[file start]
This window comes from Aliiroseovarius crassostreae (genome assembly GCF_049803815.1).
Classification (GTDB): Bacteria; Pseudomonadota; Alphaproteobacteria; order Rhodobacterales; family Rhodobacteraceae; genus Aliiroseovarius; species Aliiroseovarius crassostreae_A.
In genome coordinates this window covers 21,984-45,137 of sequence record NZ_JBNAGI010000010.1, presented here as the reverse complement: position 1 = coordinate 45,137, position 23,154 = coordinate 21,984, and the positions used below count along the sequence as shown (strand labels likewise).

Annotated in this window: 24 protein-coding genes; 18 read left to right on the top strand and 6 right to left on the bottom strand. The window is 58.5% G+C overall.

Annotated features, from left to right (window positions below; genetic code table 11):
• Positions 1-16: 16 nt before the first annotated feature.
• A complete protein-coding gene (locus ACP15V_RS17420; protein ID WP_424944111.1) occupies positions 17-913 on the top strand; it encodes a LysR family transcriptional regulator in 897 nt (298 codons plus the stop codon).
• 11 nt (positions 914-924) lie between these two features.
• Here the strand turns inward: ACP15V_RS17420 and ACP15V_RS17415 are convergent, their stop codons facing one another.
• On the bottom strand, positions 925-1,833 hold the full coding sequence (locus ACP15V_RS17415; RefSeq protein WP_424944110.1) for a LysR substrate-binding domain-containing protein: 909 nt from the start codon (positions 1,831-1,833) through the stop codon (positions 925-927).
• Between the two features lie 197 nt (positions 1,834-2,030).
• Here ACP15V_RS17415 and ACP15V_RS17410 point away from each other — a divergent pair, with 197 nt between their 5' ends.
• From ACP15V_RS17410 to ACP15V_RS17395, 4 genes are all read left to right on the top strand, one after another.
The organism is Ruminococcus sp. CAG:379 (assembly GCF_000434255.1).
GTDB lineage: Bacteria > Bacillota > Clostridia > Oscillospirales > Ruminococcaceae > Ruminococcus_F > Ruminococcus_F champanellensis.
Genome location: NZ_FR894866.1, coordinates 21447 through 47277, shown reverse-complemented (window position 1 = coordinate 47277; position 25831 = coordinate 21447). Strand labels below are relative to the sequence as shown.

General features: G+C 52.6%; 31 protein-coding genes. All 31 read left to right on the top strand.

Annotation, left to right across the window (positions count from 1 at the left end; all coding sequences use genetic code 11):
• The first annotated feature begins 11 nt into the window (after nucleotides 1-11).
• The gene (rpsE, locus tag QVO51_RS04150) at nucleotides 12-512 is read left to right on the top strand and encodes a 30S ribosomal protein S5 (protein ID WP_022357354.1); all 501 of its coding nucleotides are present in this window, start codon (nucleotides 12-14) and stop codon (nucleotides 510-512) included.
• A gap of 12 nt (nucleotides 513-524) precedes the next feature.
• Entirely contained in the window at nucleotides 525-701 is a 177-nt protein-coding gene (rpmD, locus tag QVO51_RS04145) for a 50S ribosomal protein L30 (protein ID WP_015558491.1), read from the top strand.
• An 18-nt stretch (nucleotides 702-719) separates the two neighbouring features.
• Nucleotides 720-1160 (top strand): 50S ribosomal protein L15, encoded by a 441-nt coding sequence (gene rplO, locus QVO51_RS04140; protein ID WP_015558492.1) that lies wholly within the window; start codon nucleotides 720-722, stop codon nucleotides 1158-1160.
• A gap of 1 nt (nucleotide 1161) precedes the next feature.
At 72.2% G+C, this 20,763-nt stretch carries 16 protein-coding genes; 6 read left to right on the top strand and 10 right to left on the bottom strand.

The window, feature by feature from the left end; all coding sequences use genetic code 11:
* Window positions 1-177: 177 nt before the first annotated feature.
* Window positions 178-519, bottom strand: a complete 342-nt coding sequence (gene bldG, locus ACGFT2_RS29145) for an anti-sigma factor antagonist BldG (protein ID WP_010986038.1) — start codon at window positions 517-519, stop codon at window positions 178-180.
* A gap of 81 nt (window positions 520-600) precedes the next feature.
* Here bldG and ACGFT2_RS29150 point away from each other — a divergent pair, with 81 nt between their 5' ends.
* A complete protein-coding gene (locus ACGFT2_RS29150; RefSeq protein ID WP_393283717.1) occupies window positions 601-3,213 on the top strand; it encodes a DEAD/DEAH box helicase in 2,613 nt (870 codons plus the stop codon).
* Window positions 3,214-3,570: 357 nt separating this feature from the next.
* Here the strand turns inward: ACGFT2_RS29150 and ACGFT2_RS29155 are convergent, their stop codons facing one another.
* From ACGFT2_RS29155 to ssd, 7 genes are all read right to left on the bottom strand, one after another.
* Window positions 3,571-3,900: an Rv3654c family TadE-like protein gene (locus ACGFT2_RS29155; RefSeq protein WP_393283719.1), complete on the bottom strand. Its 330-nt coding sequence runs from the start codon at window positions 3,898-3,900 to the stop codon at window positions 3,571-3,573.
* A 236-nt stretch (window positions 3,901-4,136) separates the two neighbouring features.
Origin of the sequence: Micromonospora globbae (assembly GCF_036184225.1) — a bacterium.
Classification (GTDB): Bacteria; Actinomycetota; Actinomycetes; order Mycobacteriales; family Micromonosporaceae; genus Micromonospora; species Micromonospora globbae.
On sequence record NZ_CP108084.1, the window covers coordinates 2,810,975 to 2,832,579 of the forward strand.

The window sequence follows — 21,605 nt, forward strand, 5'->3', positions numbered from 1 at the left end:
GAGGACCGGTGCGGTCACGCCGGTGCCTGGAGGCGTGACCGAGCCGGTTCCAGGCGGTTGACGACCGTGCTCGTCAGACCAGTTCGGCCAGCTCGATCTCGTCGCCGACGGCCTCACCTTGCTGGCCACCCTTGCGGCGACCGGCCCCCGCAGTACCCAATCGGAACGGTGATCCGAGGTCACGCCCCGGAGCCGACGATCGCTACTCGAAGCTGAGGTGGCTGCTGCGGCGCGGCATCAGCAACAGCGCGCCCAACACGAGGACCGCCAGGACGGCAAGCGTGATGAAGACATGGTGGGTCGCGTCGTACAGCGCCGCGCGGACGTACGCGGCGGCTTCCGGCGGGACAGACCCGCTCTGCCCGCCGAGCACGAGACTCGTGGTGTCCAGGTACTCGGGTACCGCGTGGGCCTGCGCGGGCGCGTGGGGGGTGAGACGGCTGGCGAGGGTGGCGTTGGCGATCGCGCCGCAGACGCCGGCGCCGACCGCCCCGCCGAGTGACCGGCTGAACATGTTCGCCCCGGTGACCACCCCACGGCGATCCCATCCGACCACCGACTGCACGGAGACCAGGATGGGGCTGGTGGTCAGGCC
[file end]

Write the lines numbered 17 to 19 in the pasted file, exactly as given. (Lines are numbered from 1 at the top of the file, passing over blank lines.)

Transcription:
General features: G+C 52.6%; 31 protein-coding genes. All 31 read left to right on the top strand.

Annotation, left to right across the window (positions count from 1 at the left end; all coding sequences use genetic code 11):
• The first annotated feature begins 11 nt into the window (after nucleotides 1-11).